As adults, we tend to take a lot of things about reading for granted.
For example, it’s obvious to us when book cover belongs in the front vs. the back. And everyone knows that English text is read from top to bottom and from left to right.
What we forget, however, is that children don’t come into the world automatically knowing these things; they have to be taught, either indirectly (from observing adults and older children read) or directly (from being taught by a caregiver or a teacher).
Even if children understand these aspects of reading well before they begin school, the actual act of turning squiggles on a page into words represents a very real challenge for many of them—no matter how enthusiastic they are about learning to read. After all, moving one’s eyes in a linear left-right sequence, line after line, page after page, for extended stretches of time, is not a natural act!
Although reading obviously involves sight, what many people don’t realize is that it actually draws on both vision and hearing. Skilled adult readers are able to absorb print at the speed of sight because their brains have essentially recorded what words look like, sound like, and mean, all as ONE piece of information.
To get to that point, however, children must learn to coordinate all those elements, and then gradually put them together more and more quickly.
That’s a lot harder than looking at pictures while being read to or watching videos on an ipad.
Sometimes, when beginning or struggling readers look at a line of text, their eyes don’t automatically move smoothly and in order over the words. They may skip words, or lines, and their eyes may even jump around the page. They may also look up before they have finished reading a sentence, and miss important information.
There is, however, one simple and fairly reliable strategy for bringing all the pieces together, and that involves using the index finger to “track” each word as it is read aloud.
Something about touching the text in sequence —actually having a kinesthetic connection to the page—focuses the eye and makes it easier for the reader to integrate all the various pieces. Essentially, it becomes impossible to not pay close attention to what one is reading; there is no way to keep one’s finger below the word being read unless one is looking directly at it.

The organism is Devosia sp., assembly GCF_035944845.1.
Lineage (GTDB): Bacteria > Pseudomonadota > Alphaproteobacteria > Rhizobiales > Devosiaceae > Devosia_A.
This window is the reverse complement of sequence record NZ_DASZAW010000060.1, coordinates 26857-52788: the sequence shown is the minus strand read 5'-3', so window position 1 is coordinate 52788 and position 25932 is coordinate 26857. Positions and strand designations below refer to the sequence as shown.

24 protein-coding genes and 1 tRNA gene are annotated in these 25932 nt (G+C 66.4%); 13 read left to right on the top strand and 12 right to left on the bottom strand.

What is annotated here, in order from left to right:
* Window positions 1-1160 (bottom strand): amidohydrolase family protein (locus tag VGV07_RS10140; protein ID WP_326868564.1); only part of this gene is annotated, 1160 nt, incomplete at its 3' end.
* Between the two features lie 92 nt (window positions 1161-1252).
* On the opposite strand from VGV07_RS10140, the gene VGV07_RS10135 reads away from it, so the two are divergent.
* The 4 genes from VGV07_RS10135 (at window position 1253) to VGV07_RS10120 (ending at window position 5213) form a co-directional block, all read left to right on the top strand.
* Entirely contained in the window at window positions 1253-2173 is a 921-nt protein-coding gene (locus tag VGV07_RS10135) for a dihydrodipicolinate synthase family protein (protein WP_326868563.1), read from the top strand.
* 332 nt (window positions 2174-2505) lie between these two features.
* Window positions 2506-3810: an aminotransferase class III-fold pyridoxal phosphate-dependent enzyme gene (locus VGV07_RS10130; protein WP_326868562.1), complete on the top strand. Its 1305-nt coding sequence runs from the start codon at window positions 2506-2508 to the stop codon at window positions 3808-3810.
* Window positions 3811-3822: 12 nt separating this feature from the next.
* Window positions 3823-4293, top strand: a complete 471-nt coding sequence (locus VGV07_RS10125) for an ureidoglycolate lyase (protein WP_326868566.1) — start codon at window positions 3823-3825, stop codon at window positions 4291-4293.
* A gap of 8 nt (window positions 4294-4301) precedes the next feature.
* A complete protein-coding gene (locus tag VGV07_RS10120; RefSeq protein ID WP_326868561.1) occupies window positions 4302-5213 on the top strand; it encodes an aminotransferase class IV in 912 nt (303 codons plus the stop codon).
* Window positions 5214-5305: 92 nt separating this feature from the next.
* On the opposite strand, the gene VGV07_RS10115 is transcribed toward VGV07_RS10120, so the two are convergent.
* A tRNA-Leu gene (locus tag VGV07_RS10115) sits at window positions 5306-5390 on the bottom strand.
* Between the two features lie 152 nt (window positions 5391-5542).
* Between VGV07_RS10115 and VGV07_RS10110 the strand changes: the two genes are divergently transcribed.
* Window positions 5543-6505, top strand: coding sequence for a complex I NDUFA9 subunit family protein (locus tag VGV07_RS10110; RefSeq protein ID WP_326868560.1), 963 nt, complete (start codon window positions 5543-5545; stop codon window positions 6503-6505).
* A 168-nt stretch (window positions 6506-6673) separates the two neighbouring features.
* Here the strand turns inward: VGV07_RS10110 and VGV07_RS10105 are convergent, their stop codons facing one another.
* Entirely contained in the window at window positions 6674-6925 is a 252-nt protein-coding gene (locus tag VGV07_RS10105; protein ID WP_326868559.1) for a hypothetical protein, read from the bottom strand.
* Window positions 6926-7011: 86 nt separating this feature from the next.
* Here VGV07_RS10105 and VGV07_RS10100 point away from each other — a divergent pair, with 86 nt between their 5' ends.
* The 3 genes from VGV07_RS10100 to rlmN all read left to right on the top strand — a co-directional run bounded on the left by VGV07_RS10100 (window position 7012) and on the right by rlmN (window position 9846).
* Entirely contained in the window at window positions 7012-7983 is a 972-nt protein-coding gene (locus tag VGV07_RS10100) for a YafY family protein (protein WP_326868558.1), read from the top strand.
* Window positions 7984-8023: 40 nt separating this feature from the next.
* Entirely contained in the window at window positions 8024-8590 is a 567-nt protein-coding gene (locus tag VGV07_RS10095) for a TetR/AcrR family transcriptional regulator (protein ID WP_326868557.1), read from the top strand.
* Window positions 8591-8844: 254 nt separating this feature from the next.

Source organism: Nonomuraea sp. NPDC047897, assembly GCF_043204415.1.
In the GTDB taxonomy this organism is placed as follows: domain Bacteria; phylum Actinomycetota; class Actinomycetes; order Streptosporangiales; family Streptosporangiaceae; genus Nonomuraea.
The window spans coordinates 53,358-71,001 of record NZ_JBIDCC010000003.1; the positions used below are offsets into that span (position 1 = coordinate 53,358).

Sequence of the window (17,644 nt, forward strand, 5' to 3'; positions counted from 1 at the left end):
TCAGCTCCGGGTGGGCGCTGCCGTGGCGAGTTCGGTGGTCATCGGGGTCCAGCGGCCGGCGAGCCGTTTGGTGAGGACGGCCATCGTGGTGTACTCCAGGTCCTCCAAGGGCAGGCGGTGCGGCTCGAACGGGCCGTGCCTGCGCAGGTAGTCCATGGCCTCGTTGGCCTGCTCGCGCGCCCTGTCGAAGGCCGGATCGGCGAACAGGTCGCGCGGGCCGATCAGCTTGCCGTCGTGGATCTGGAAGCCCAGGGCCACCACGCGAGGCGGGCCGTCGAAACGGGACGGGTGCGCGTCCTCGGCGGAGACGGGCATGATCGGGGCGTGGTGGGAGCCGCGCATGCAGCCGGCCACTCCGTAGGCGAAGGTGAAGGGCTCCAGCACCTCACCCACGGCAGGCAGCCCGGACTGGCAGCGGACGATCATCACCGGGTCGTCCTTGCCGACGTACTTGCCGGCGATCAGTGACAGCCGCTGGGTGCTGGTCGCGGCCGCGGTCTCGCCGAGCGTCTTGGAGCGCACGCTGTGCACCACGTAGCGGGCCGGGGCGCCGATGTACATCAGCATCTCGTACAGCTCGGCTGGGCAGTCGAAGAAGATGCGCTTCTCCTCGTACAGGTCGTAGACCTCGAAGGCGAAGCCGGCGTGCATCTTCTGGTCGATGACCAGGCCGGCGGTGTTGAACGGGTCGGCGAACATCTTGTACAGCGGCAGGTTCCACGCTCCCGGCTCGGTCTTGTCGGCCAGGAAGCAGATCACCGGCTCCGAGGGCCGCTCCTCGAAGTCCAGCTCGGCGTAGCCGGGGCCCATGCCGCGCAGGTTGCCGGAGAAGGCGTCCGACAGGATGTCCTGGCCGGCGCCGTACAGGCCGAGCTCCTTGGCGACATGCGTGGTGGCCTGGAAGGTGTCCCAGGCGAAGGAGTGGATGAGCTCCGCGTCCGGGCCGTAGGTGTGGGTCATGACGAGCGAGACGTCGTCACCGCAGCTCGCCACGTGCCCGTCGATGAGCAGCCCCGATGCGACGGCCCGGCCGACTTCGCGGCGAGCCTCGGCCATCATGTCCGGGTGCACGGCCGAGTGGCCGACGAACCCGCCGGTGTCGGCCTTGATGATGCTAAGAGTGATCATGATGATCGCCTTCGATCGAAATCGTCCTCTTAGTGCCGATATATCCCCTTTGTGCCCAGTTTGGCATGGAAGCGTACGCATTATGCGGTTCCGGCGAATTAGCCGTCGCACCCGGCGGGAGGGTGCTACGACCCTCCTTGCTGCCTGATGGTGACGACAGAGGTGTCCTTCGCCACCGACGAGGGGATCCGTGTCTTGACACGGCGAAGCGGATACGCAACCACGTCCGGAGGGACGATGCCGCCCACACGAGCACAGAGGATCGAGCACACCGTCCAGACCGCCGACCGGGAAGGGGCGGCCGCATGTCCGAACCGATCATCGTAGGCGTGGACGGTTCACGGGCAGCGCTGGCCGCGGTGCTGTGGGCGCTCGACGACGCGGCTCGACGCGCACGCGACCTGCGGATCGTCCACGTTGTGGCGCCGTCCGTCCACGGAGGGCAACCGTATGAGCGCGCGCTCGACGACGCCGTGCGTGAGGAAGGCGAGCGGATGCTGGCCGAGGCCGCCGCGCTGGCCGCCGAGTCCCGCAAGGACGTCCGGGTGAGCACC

In fact, our brains are always checking on our hand position—they are right in the middle of our field of vision, and they contain most of our touch-sensing nerves. Our tactile sensitivity is constantly relaying information to our brains.
Having one’s hands anywhere but on the book, and especially right in line with the words, will distract from reading.
Contrary to popular belief, this is not a “babyish” or “beginner” exercise. (For the record, I regularly put my finger on the words of the page/screen to help me absorb a particularly knotty bit of text, and I’ve been a professional writer for nearly a decade!)
Doing this well can be extremely challenging at first, and it may take some time to master. In fact, many of the high school students I tutored had difficulty with it. So if a child you’re working with can’t do it right away, don’t panic!
The key pieces are that the finger must always be under the word being read, and that it must move smoothly—it should not lag a word or two behind and then suddenly jump ahead, or trail off as the line progresses. Otherwise, the effectiveness of the exercise is lost.
In addition, the finger should remain on the page until the child has completely finished the relevant section—that is, it should stay firmly on the last word until the child has stopped speaking.
At first, this should also be done with a book that the child already has some familiarity with but—otherwise, there will be too many pieces to manage. The goal isn’t to decode a brand-new text but rather to have the child practice moving their eyes consistently across the page, focusing on each individual word in sequence.
It is also not a good idea to use a text that the child has completely memorized because that will eliminate much of the challenge.
You should model the reading for the child first, pointing out how your finger moves with your voice and eye. (This may seem self-explanatory to you, but it may not be at all obvious to a child.)
If the child has a lot of trouble putting all the pieces together, you may need to do the exercise with them for a little while: you and the child read the words together while you each track with a finger on a separate copy of the text.
If the child requires support after that, you can take turns reading alternate sentences.
It’s ok if things progress very slowly at first. This requires a lot of focus, and accuracy is much more important than speed: the point is simply to get all the pieces working together.
As the child becomes more comfortable reading this way and their accuracy increases, you can gradually speed things up. (Aim for no more than 2 misread/skipped words per minute before you really worry about getting faster.)
This is something you can do for just 5-10 minutes at a time, a few times a day if it isn’t too much. Once the child is able to manage the exercise well with a known text, you can move to something less familiar and see how well the child is able to transfer their skills.
Continue working until the child is able to match their finger to the text and slide it along with ease.